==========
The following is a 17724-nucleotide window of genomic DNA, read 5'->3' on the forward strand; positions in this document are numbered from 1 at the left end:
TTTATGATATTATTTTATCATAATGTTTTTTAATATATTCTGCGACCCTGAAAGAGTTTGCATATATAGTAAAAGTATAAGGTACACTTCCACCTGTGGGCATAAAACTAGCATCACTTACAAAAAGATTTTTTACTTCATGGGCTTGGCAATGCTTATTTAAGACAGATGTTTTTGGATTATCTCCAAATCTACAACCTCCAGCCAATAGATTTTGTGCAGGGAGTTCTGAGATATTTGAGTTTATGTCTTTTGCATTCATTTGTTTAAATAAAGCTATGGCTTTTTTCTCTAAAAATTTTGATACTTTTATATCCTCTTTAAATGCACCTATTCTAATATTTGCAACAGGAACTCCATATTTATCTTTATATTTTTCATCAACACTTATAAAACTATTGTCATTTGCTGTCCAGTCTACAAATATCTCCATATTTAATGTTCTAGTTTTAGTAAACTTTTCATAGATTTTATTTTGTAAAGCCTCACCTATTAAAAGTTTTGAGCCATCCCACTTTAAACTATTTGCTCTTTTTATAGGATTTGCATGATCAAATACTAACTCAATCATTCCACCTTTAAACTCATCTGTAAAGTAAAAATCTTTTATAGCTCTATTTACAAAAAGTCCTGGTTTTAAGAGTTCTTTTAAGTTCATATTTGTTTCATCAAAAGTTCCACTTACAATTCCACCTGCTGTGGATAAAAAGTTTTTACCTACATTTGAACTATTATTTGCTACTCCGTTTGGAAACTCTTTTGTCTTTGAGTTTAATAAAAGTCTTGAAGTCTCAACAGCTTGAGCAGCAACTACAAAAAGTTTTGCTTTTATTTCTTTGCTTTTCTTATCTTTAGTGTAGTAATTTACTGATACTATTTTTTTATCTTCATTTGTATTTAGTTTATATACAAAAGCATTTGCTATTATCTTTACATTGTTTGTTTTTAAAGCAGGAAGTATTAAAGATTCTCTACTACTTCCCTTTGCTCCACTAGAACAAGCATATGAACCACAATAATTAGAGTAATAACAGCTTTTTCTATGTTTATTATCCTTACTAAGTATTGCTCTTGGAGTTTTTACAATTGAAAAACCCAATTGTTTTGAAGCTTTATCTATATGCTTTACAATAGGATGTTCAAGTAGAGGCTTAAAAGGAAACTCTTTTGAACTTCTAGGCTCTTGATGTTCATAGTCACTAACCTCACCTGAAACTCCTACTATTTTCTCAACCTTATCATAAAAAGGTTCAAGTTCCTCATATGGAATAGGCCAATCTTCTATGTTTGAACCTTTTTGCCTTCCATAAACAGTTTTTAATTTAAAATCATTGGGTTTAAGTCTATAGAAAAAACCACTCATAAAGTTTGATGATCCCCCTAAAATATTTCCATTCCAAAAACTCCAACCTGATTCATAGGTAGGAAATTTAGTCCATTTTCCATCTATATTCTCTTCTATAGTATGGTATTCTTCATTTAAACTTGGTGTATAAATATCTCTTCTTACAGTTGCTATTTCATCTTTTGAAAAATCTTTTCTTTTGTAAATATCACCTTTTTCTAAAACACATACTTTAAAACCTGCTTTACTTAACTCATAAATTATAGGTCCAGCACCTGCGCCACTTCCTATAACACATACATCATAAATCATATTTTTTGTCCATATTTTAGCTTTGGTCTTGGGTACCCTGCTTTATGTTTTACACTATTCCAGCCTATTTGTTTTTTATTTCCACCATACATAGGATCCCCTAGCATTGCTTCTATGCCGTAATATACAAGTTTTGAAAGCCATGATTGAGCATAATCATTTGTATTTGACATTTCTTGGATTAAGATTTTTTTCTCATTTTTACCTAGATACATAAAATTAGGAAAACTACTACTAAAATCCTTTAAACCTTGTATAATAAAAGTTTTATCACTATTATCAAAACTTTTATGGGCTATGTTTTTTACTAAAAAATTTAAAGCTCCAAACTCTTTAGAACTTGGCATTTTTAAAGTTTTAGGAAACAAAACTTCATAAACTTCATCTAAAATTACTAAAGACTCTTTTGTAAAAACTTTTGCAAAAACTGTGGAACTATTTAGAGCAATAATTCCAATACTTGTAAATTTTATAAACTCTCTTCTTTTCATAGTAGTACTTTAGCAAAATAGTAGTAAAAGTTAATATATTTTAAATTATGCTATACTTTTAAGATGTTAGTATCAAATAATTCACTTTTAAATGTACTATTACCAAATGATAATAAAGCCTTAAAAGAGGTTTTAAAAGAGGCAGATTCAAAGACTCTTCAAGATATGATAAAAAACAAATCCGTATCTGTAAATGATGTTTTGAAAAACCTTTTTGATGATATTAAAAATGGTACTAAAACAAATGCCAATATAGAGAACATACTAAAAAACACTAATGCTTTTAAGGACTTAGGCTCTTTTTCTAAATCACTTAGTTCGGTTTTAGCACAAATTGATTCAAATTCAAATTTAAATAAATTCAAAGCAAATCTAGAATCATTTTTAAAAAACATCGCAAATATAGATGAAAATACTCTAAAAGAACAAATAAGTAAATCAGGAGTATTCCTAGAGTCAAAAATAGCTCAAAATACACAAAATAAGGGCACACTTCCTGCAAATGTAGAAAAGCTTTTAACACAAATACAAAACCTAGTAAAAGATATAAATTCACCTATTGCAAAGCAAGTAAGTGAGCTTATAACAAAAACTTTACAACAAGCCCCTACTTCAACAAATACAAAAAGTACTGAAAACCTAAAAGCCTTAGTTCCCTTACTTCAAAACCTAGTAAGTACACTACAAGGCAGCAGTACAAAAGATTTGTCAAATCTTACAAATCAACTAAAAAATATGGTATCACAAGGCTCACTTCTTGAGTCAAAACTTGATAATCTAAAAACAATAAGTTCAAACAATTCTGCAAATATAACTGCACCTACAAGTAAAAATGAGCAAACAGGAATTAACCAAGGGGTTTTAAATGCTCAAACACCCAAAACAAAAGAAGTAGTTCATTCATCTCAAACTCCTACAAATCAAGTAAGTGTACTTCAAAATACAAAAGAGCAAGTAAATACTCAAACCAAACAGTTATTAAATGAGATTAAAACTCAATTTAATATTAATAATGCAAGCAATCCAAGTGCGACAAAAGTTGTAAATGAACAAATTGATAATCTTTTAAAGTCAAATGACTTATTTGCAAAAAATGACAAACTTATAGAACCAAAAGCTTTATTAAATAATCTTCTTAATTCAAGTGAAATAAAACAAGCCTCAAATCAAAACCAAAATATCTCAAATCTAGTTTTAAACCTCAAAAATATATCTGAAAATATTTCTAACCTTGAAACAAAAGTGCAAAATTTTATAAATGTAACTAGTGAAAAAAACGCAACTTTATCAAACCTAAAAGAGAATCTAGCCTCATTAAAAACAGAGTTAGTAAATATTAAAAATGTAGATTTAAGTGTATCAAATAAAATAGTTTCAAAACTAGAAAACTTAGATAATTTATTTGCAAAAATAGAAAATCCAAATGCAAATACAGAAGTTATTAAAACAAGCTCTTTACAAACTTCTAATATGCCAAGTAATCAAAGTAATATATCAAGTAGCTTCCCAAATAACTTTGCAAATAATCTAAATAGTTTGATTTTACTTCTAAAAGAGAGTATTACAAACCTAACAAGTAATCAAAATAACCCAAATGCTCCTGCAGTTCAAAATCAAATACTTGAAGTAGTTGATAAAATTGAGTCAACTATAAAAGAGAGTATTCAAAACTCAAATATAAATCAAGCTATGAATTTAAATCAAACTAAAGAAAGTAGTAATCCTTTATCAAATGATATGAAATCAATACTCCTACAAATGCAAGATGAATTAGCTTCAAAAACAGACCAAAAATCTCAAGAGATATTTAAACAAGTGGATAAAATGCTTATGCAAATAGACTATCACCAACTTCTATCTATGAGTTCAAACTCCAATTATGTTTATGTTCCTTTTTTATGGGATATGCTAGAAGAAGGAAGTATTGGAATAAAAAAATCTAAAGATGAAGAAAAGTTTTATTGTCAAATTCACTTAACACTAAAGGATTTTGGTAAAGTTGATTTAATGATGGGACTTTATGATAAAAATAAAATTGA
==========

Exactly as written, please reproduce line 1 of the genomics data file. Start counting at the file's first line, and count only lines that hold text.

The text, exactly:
The following is a 17724-nucleotide window of genomic DNA, read 5'->3' on the forward strand; positions in this document are numbered from 1 at the left end: